This season gave us "Persona Assistant" and "Death by Dinner Party," two of the best episodes from the show. "Persona Assistant" involved Roger becoming incapacitated from his years of taking on different personas, prompting Stan to become his personal assistant to help him. Meanwhile, the second is a spoof of Agatha Christie-style murder mystery films such as "Clue" and sees the family attempting to discover if one of them is actually a secret killer. Of course, there are a fair few episodes that are not quite as good, including "Santa, Schmanta," "The Census of the Lambs," and "Railroaded."

11. Season 14

While Season 14 had a number of episodes that fans may not have loved all that much, such as "Demolition Daddy" and "Hamerican Dad," it does make up for it in other areas. It was something of an experimental season, seemingly attempting to breathe new life into a series that had started to trend downwards. This led to episodes like "Wild Woman Do" where Francine and Jeff teamed up, a duo that had previously not spent any significant time together.

There is one episode that distinguishes itself from the rest. "Rabbit Ears" is the fourth installment, airing in May 2019. In it, Stan becomes obsessed with a mysterious black-and-white show that he watches on a TV set he discovers in the garbage. It's as disturbing as it is funny, with the episode becoming more and more meta as it reaches its conclusion. Although it doesn't exactly answer every question it raises, the episode won plaudits from critics and is one of the highest-rated episodes on IMDb out of the entire series.

10. Season 11

Season 11 was the second season to air on TBS after the show's move from Fox. It saw a large number of guest stars, with Joan Cusack, George Takei, Missy Elliott, Tyrese Gibson, Billy Bob Thornton, Patton Oswalt, and Jordan Peele just a few of the many stars who had voice roles across the 22 episodes. It also marked the departure of characters such as Terry Bates and John Sanders following the exit of Mike Barker from the show, as he had voiced them throughout the previous ten seasons.

"Kiss Kiss Cam Cam," "Standard Deviation," and "Garfield and Friends" are definite low points, but there are plenty of highlights as well. In fact, Season 11 boasts two of the very best "American Dad" episodes in the form of "The Unincludeds" and "The Two Hundred." Airing back-to-back but unrelated in terms of story, one features Stan exploring a post-apocalyptic world while the other sees Steve and Snot trying to alter their futures. Both received critical praise and are among the most memorable episodes ever.

9. Season 8

Despite containing a large number of average episodes, Season 8 boasts several important and highly successful outings. "Adventures in Hayleysitting," "Finger Lenting Good," and "Blood Crieth Unto Heaven" could all be considered classics. What marks all of these episodes out is that they show the characters developing in new and interesting ways. This provides extra depth to their personalities and keeps things feeling fresh.

There's also a sense that dynamics between the various family members are changing somewhat throughout the season. For example, "Adventures in Hayleysitting" sees Hayley and Steve working together for once, while "American Stepdad" sees Roger marry Stan's mother, significantly altering the relationship between the two characters. Nowhere is this more apparent than in the episode "Lost in Space."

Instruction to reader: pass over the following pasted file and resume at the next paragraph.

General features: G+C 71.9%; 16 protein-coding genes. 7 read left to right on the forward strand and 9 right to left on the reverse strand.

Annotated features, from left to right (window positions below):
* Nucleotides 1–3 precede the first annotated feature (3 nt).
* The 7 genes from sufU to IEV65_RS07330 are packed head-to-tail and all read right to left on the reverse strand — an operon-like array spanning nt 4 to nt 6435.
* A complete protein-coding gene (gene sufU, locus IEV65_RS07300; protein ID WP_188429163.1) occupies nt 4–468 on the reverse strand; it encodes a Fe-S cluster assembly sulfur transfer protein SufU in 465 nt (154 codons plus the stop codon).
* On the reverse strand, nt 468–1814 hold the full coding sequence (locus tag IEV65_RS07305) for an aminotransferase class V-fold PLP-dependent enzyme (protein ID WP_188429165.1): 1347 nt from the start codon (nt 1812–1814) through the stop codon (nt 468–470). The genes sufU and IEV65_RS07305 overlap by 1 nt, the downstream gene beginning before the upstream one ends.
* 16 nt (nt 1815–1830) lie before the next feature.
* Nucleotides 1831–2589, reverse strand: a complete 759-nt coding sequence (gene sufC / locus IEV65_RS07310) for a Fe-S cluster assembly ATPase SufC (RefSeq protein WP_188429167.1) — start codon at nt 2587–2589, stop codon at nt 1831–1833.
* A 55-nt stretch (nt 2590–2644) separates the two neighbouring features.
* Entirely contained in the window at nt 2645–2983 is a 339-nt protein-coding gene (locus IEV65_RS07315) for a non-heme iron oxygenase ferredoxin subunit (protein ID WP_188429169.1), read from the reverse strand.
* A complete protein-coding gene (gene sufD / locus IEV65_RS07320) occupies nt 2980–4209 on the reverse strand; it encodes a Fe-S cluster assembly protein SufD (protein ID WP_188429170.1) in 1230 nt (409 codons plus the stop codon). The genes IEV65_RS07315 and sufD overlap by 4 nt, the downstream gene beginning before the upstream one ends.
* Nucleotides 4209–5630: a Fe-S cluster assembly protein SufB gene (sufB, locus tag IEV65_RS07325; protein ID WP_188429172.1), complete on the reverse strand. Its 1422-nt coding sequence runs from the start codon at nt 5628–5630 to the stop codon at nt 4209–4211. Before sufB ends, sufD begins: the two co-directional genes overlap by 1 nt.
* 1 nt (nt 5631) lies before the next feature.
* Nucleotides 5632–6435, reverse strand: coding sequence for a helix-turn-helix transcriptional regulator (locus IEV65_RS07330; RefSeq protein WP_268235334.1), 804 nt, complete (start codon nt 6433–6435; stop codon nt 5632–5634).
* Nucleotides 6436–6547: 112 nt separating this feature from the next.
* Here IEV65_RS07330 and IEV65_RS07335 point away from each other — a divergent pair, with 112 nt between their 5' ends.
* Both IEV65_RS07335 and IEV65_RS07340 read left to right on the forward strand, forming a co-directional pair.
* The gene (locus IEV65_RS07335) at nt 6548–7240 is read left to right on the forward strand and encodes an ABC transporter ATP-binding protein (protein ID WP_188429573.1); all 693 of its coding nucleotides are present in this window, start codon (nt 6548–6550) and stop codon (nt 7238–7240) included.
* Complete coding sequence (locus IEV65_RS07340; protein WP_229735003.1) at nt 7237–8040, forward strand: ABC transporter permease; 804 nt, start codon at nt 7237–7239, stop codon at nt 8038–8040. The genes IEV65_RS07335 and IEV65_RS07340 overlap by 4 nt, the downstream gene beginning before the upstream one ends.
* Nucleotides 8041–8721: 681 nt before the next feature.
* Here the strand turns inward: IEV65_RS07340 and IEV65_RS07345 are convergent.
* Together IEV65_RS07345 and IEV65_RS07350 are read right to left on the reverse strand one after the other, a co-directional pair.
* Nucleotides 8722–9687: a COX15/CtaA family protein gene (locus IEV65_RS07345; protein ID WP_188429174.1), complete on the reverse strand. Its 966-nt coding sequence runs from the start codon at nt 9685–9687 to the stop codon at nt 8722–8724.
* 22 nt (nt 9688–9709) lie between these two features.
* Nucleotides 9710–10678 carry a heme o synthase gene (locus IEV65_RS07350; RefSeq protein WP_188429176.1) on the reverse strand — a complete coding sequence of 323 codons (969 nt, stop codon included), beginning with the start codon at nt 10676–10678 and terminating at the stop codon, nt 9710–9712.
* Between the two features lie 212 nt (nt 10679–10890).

Praised by the AV Club and many others, "Lost in Space" is the culmination of an arc that started in the episode "Naked to the Limit, One More Time," in which Roger reveals himself to Jeff for the very first time. It's unusual for the way it focuses entirely on a single individual rather than the wider cast, as Jeff explores an alien spaceship alongside Sinbad.

8. Season 6

Season 6 is something of an outlier compared to many of the other early seasons of "American Dad." With an average rating of around 7.4 out of 10 on IMDb, it's not a bad batch of episodes by any stretch of the imagination. In fact, it has some of the most memorable entries from the entire show, with the likes of "Best Little Horror House in Langley Falls," "For Whom the Sleigh Bell Tolls," and "Fart-Break Hotel" all standing the test of time. The Christmas episode, in particular, was filled with laughs as Santa attempts to get revenge on the Smiths after Steve accidentally shoots him.

There's no real standout in terms of poor episodes, with "Gorillas in the Mist" earning the lowest rating but still holding a respectable score. This is indicative of the overall quality of the early seasons of "American Dad," when many viewers consider it to be in its prime. Other notable moments include guest turns from Sarah Chalke, Jason Alexander, and Burt Reynolds, who played a young girl named Cami, a hypnotherapist, and a senator, respectively.

7. Season 4

As one of the earliest seasons of "American Dad," Season 4 is fondly remembered by fans. Drawing consistently high IMDb ratings across all of its episodes, there are no real weak entries here, but none of them really stand out as the best that the animated series has to offer, either. It's the kind of output you'd expect for a show that was hitting its stride and establishing itself.

The opening episode of the season was nominated for a Primetime Emmy Award for Outstanding Animated Program (for Programming Less Than One Hour), but it was ultimately beaten by the "South Park" episode "Margaritaville." The season was also met with strong viewing figures, reaching highs of 7 million according to TV by the Numbers. The likes of Cinema.com also praised Season 4 for its varied storylines and laugh-out-loud jokes.